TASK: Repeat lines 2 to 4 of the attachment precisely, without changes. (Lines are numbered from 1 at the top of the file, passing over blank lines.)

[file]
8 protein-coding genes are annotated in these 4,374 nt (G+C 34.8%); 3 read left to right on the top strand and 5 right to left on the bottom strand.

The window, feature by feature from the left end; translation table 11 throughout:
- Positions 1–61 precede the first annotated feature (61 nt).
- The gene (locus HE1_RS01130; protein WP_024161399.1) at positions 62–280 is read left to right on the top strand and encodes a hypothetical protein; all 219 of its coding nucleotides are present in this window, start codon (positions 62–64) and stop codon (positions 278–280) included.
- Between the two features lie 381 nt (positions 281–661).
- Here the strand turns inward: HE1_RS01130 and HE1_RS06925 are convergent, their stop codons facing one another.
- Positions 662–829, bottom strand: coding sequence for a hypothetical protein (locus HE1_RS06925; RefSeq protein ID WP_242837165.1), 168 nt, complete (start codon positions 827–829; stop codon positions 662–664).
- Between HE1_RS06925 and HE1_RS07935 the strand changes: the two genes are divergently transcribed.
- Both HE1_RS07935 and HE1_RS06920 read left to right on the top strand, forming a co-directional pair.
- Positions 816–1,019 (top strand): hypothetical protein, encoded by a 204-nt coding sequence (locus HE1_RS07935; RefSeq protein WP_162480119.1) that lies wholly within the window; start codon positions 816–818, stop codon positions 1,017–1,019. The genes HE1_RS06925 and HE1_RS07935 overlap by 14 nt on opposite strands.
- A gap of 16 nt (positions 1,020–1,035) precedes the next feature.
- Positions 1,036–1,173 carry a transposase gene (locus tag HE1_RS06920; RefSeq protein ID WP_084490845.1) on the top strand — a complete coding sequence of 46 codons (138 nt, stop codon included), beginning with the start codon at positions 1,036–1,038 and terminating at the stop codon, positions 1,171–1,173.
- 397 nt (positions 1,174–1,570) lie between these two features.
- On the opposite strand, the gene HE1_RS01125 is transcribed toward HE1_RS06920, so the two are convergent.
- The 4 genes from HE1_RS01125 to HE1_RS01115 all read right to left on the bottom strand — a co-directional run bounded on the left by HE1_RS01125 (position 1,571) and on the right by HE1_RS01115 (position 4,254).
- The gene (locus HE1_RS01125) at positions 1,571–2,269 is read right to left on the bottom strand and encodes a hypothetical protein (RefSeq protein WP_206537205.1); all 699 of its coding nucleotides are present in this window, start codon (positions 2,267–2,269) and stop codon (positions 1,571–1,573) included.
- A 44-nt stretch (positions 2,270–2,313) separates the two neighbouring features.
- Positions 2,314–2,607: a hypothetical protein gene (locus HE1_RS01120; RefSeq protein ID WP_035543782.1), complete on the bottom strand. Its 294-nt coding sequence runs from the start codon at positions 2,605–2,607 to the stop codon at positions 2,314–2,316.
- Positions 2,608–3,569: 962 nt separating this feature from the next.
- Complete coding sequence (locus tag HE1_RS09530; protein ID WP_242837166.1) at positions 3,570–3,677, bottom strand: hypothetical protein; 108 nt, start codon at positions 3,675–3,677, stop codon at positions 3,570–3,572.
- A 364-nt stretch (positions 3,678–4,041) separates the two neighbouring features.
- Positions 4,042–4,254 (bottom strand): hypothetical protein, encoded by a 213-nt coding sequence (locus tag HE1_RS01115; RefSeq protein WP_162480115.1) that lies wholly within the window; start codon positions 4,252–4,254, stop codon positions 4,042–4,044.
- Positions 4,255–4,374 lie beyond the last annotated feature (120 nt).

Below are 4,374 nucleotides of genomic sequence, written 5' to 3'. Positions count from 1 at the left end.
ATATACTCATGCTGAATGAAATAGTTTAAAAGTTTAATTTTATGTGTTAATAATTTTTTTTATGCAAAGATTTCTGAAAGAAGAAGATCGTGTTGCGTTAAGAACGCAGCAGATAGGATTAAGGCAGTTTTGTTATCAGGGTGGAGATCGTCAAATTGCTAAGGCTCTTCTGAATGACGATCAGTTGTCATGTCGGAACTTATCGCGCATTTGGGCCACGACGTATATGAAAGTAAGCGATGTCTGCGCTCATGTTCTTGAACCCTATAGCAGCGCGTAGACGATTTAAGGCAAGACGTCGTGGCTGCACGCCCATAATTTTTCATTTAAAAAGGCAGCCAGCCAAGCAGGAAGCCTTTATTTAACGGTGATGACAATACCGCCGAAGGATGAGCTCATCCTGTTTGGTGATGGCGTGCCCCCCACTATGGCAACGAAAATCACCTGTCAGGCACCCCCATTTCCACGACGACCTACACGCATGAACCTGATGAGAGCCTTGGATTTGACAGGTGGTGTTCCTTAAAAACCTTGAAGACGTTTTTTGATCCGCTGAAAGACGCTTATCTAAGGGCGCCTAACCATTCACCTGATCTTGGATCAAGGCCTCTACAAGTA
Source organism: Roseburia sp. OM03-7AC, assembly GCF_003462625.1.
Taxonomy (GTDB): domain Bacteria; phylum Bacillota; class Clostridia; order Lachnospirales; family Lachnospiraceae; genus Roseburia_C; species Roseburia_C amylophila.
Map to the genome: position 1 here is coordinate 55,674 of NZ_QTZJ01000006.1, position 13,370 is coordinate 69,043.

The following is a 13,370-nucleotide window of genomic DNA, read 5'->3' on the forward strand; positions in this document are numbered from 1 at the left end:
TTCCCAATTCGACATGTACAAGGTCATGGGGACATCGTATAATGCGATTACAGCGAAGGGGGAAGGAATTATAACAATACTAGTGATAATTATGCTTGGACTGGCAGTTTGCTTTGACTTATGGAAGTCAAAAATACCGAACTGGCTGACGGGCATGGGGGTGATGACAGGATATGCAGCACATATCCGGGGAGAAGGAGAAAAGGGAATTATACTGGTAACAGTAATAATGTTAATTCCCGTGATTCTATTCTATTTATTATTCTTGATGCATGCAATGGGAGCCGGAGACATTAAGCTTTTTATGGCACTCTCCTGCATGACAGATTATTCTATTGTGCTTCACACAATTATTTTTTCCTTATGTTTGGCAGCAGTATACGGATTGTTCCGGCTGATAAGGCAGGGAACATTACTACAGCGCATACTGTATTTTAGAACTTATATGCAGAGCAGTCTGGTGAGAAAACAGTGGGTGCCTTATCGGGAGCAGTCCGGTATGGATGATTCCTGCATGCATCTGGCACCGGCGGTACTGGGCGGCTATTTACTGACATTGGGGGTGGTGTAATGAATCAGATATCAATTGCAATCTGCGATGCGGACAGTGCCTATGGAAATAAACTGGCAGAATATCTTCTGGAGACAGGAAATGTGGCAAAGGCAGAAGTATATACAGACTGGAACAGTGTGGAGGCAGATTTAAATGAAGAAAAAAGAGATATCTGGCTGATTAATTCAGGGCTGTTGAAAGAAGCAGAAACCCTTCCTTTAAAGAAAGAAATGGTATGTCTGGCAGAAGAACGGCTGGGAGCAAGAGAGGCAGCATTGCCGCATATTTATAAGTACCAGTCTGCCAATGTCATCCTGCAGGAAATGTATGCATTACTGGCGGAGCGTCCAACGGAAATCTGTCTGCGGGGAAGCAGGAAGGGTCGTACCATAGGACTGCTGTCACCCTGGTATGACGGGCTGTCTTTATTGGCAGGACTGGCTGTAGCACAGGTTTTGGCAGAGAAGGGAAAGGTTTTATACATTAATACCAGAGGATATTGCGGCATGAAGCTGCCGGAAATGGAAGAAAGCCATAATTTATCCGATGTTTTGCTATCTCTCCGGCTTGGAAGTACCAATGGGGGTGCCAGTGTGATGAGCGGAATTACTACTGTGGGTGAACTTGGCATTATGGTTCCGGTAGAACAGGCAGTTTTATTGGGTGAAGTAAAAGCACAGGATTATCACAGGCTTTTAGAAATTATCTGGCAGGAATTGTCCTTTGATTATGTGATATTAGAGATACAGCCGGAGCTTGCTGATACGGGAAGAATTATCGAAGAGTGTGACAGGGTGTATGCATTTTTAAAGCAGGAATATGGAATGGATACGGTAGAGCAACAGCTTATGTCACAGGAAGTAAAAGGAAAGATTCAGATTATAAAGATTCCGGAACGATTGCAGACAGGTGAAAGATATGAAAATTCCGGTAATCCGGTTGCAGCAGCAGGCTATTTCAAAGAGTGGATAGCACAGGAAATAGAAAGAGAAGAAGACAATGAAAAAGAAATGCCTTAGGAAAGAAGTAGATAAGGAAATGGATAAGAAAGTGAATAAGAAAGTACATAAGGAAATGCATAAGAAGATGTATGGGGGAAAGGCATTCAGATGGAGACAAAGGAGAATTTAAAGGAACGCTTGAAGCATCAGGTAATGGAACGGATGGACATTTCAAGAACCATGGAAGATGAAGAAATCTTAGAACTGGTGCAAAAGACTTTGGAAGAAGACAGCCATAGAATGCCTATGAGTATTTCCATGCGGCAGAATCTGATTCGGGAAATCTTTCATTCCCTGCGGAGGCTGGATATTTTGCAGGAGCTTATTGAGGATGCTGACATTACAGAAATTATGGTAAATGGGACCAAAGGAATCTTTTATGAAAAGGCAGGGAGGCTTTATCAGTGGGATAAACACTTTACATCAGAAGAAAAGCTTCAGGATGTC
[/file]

The window, feature by feature from the left end; translation table 11 throughout:
- Positions 1–61 precede the first annotated feature (61 nt).
- The gene (locus HE1_RS01130; protein WP_024161399.1) at positions 62–280 is read left to right on the top strand and encodes a hypothetical protein; all 219 of its coding nucleotides are present in this window, start codon (positions 62–64) and stop codon (positions 278–280) included.